Developing a Personal Relationship With a Client: It’s All About Trust 


When prospects convert to clients and customers—and stay with your organization for many years—it’s usually because you and your colleagues offered accounting services and support that is valued and appreciated.

However, one very important aspect of increasing recruitment and retention beyond your accounting smarts is the “personal” relationships you develop. After all, if a client does not get along with his or her service provider, the client will go elsewhere.

Developing a personal relationship with your client is important because it helps you retain the client for the long term—but it’s also important for us as human beings because we are programmed to thrive on interaction and dialog. You actually may come to think of your clients as true friends, so whether you hang out at a ball game, go to dinner, or even treat each other as confidants; it is inevitable that the relationship will grow.

Yet, you may not be comfortable in stepping outside of our workplace demeanor. If you are a private person and want to keep your work relationships strictly professional, at what point do let your guard down?

Here are several steps you can take to secure your clients’ trust and cultivate a one-on-one rapport for winning results—while still maintaining your professional persona.

Start With Trust

There is no way a relationship can move from professional to personal without mutual trust. We experience this everyday in the workplace. Once you trust a colleague, a bond begins to form and you talk about topics that are, indeed, more personal.

It works the same with your clients or customers, and as we all know, there is no set of rules or guidelines that lets you know when it’s okay to trust someone. Instead, you have a gut-feel with some triggers along the way. For example, at some time in the future, you’ll know without a doubt that your mutual trust spawned a friendship. Perhaps a client shared some private information with you of a personal nature that had to do with his or her health or family. All of a sudden—probably without giving it too much thought—you have become a trusted friend and you would not betray that trust, unless, perhaps, the client shared something that would do harm or is of a criminal nature.

Become a Trusted Business Advisor

This sounds cliché, but it’s actually very relevant. Over the last several years, the American Institute of CPAs promoted the CPA a “trusted business advisor” for one good reason: owners and stakeholders look to the CPA as an expert who help businesses grow.

Once you become a trusted business advisor to a client, the client will come to appreciate your point of view and treat you more like a peer than a provider—but how do you let the client know you can be trusted?

  • Actions speak louder than words! Your work with a client will demonstrate your accounting experience and know-how, especially if you improve their business.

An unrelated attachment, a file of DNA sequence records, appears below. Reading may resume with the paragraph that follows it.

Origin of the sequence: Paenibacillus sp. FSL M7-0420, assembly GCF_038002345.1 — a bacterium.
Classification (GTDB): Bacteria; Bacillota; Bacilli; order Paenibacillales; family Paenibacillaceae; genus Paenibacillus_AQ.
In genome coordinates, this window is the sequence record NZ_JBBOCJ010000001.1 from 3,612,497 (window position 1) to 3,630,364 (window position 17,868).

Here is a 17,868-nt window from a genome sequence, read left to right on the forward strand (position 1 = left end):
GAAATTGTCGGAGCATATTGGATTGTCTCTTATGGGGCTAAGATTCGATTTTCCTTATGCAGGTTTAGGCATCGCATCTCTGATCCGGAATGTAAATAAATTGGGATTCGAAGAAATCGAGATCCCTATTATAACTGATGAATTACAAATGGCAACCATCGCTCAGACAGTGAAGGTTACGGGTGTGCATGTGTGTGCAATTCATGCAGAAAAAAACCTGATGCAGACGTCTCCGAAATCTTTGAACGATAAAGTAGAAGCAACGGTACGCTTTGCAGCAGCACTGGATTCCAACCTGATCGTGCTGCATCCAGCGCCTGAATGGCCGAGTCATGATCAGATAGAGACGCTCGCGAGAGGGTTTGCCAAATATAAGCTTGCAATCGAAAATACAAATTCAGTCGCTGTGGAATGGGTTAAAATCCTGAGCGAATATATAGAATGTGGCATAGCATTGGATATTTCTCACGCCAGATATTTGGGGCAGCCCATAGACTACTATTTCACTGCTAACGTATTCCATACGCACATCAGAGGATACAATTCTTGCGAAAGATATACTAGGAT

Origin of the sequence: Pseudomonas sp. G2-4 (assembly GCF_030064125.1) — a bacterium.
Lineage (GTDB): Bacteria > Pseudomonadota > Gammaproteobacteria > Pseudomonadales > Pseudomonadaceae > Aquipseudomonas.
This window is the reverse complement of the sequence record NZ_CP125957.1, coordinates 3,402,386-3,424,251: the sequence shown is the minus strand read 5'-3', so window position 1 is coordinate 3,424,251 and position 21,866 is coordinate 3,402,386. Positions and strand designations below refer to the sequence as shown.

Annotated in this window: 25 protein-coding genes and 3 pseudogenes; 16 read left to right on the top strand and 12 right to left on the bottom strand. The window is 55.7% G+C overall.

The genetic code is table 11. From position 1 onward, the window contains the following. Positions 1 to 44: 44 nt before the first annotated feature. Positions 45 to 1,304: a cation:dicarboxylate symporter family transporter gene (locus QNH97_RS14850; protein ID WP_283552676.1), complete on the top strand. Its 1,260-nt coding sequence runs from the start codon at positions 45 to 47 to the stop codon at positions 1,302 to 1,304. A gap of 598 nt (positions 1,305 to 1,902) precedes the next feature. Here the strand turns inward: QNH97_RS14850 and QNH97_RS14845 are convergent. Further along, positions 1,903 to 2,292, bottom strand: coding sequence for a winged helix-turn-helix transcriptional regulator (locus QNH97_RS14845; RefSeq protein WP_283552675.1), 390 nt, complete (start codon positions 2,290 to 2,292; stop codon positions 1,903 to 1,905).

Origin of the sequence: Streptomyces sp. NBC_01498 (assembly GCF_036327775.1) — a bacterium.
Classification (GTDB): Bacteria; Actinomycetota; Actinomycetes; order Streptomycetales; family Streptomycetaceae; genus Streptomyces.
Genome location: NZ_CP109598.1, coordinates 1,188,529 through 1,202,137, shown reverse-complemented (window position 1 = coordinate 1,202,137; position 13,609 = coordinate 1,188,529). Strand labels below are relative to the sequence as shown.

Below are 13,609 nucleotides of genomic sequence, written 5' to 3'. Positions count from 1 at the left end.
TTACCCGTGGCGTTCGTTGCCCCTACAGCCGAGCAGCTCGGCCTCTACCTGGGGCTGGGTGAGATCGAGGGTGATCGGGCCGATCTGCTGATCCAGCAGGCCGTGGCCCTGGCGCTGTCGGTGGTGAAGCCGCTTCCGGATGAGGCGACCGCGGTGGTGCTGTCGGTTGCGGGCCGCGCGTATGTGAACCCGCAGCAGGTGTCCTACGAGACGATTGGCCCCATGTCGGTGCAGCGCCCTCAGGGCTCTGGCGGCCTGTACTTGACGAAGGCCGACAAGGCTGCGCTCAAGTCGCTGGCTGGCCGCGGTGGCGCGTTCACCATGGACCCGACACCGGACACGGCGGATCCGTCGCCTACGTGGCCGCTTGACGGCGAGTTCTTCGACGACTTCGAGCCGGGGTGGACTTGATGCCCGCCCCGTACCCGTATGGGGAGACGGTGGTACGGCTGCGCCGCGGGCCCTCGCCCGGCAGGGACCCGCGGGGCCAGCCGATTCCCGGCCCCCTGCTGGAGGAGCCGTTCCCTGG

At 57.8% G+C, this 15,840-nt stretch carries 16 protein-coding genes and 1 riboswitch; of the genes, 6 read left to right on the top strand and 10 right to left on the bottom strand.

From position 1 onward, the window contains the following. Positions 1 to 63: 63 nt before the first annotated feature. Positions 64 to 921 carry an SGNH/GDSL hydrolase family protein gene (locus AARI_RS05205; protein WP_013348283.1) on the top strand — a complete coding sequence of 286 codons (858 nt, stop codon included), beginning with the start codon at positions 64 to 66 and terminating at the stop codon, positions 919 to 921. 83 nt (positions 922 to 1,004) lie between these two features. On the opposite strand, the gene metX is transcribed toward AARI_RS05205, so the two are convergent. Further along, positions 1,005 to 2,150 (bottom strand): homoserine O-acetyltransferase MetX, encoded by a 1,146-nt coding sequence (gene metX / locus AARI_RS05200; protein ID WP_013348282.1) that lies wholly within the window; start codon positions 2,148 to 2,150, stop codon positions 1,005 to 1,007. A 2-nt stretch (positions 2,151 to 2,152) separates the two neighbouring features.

• Describe your solution in real-word terms the client can understand. Not everyone is as numbers-savvy as a CPA, so if you reduced a client’s tax liability, for example, frame that savings in terms of someone tangible: “Stan, your tax savings of $25,000 enables you to get that third customer service representative you’ve being wanting to hire.”
  • Offer referrals to the client. Instead of always being the one to seek referrals to increase business at your firm or organization, have a one-on-one discussion to figure out who you can introduce the client to for increased business. This approach will most likely be unexpected, but very welcome by the client. Best of all, it ensures you retain the moniker of “trusted business advisor.”

When Not to Cross the Line

Most likely, you’ll know in your heart when it’s not right to infringe on a professional relationship because the “vibe” just isn’t there. Perhaps the client makes it crystal clear that the conversation should be all about business … or perhaps you’re just not comfortable crossing the line.

That’s okay, of course. You don’t have to be friends with all of your clients. Chances are, just as in our close personal relationships, you may only be friends with a handful throughout your career. Don’t play mind games with yourself and begin to think there’s something wrong with you. In fact, you may never know the real reason why a client does not want to become a friend.

The bottom line for you and your organization is to find any way you can to build and keep business. If you retain a client based on friendship, that’s great, but be wary that first and foremost, you are employed by your company to do the best job you can, regardless of if the client is a friend or just another business relationship. Trust your judgment; trust in yourself.


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